Int J Sports Med 2021; 42(06): 494-496
DOI: 10.1055/a-1342-7708
Review

Are We Exploring the Potential Role of Specialized Techniques in Muscle Hypertrophy?

1  Metabolism, Nutrition and Exercise Laboratory, Physical Education and Sport Center, Londrina State University, Londrina, Brazil
,
1  Metabolism, Nutrition and Exercise Laboratory, Physical Education and Sport Center, Londrina State University, Londrina, Brazil
,
1  Metabolism, Nutrition and Exercise Laboratory, Physical Education and Sport Center, Londrina State University, Londrina, Brazil
,
Andreo Fernando Aguiar
2  University of Northern Paraná, Londrina, PR, Brazil
,
Belmiro F. de Salles
3  Department of Physical Education, Federal University of Rio de Janeiro, Rio de Janeiro, Brazil
,
Alex Silva Ribeiro
1  Metabolism, Nutrition and Exercise Laboratory, Physical Education and Sport Center, Londrina State University, Londrina, Brazil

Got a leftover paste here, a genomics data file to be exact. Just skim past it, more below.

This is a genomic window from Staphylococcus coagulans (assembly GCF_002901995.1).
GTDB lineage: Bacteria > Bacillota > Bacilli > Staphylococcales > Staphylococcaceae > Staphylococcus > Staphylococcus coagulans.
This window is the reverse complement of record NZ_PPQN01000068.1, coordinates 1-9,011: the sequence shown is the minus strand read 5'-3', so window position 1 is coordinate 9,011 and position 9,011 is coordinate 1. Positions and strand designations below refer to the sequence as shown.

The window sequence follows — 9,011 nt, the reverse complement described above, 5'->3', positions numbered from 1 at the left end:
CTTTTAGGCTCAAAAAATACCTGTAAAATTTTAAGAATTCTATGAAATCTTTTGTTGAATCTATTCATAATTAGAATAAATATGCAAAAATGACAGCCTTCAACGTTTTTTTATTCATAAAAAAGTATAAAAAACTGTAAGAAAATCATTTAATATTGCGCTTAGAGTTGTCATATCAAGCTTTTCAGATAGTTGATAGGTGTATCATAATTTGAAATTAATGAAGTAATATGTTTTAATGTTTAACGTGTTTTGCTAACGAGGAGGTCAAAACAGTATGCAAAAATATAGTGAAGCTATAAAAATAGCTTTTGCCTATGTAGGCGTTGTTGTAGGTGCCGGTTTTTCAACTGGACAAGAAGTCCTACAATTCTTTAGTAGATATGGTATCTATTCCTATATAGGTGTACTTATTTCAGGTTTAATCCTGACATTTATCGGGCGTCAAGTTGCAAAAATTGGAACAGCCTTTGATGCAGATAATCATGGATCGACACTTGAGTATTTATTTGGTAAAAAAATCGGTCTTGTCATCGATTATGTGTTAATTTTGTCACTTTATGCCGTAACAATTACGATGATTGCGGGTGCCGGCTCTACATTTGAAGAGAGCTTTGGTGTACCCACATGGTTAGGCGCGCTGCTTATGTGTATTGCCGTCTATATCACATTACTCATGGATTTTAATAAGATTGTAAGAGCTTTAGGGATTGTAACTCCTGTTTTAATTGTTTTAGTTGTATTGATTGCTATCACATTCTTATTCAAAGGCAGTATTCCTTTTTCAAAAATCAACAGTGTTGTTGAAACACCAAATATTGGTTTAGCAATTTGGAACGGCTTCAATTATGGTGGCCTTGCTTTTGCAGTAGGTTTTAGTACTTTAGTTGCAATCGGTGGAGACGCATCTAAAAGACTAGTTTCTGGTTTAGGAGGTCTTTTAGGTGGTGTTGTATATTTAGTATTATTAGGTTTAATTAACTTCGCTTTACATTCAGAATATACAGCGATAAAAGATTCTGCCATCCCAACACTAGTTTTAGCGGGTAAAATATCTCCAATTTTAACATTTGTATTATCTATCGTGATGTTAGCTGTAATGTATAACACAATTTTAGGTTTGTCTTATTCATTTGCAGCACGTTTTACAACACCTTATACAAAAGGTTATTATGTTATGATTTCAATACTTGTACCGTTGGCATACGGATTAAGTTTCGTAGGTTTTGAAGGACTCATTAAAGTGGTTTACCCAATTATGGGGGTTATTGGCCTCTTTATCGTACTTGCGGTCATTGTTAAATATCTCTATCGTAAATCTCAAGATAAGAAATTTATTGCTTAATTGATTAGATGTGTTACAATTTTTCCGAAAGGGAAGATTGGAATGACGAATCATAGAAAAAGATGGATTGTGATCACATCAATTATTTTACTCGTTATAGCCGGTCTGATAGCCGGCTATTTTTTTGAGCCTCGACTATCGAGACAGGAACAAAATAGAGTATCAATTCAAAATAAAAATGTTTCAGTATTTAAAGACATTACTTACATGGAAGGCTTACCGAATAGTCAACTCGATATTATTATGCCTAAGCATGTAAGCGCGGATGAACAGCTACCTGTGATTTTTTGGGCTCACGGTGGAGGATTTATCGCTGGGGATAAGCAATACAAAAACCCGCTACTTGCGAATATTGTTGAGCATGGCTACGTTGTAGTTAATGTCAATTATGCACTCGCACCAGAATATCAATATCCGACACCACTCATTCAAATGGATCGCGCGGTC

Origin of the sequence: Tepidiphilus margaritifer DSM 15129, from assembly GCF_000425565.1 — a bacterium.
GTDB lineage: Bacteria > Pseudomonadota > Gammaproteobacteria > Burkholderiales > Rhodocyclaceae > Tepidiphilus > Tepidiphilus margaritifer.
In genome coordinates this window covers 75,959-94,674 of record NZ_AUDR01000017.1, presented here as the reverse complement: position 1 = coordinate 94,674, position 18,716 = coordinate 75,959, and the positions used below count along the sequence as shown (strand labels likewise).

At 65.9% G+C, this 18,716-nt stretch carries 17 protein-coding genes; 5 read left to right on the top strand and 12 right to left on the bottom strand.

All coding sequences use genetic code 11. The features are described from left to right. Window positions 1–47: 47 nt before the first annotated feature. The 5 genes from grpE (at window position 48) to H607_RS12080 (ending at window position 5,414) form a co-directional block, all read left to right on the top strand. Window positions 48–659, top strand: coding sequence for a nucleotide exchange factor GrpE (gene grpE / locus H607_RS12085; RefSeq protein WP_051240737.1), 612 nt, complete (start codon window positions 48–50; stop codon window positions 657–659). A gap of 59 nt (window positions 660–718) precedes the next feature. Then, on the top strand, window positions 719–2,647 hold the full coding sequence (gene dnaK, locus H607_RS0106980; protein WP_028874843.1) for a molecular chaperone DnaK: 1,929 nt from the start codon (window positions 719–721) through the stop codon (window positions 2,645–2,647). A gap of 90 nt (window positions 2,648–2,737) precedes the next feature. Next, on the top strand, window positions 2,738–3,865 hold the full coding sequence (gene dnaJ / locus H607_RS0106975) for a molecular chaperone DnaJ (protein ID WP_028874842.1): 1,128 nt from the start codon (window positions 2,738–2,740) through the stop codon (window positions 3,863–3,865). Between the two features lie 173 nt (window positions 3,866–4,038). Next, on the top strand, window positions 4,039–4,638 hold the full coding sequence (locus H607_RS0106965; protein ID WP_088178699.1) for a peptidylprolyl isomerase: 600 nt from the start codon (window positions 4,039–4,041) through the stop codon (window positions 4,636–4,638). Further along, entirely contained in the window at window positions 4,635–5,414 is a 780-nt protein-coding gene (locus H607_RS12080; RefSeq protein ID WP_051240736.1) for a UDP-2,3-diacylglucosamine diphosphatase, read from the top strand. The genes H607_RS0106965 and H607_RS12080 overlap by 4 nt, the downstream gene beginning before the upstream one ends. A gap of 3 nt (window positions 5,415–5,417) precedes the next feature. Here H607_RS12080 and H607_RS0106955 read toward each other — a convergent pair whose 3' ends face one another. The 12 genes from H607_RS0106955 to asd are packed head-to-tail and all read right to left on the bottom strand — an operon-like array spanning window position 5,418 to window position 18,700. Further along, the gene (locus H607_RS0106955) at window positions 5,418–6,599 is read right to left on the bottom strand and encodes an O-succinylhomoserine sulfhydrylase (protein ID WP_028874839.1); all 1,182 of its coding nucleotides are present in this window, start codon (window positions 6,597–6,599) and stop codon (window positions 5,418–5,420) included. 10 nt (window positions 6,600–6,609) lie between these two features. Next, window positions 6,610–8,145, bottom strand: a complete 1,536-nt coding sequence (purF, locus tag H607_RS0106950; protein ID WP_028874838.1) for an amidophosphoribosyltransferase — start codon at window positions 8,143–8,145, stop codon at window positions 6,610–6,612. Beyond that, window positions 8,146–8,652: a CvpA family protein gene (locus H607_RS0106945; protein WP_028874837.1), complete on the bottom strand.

2  University of Northern Paraná, Londrina, PR, Brazil
› Author Affiliations
Funding: No external sources of funding were used in the preparation of this article.

Abstract

Specialized resistance training techniques (e.g., drop-set, rest-pause) are commonly used by well-trained subjects for maximizing muscle hypertrophy. Most of these techniques were designed to allow a greater training volume (i.e., total repetitions×load), due to the supposition that it elicits greater muscle mass gains. However, many studies that compared the traditional resistance training configuration with specialized techniques seek to equalize the volume between groups, making it difficult to determine the inherent hypertrophic potential of these advanced strategies, as well as, this equalization restricts part of the practical extrapolation on these findings. In this scenario, the objectives of this manuscript were 1) to present the nuance of the evidence that deals with the effectiveness of these specialized resistance training techniques and — primarily — to 2) propose possible ways to explore the hypertrophic potential of such strategies with greater ecological validity without losing the methodological rigor of controlling possible intervening variables; and thus, contributing to increasing the applicability of the findings and improving the effectiveness of hypertrophy-oriented resistance training programs.



Publication History

Received: 03 August 2020

Accepted: 15 December 2020

Publication Date:
27 January 2021 (online)

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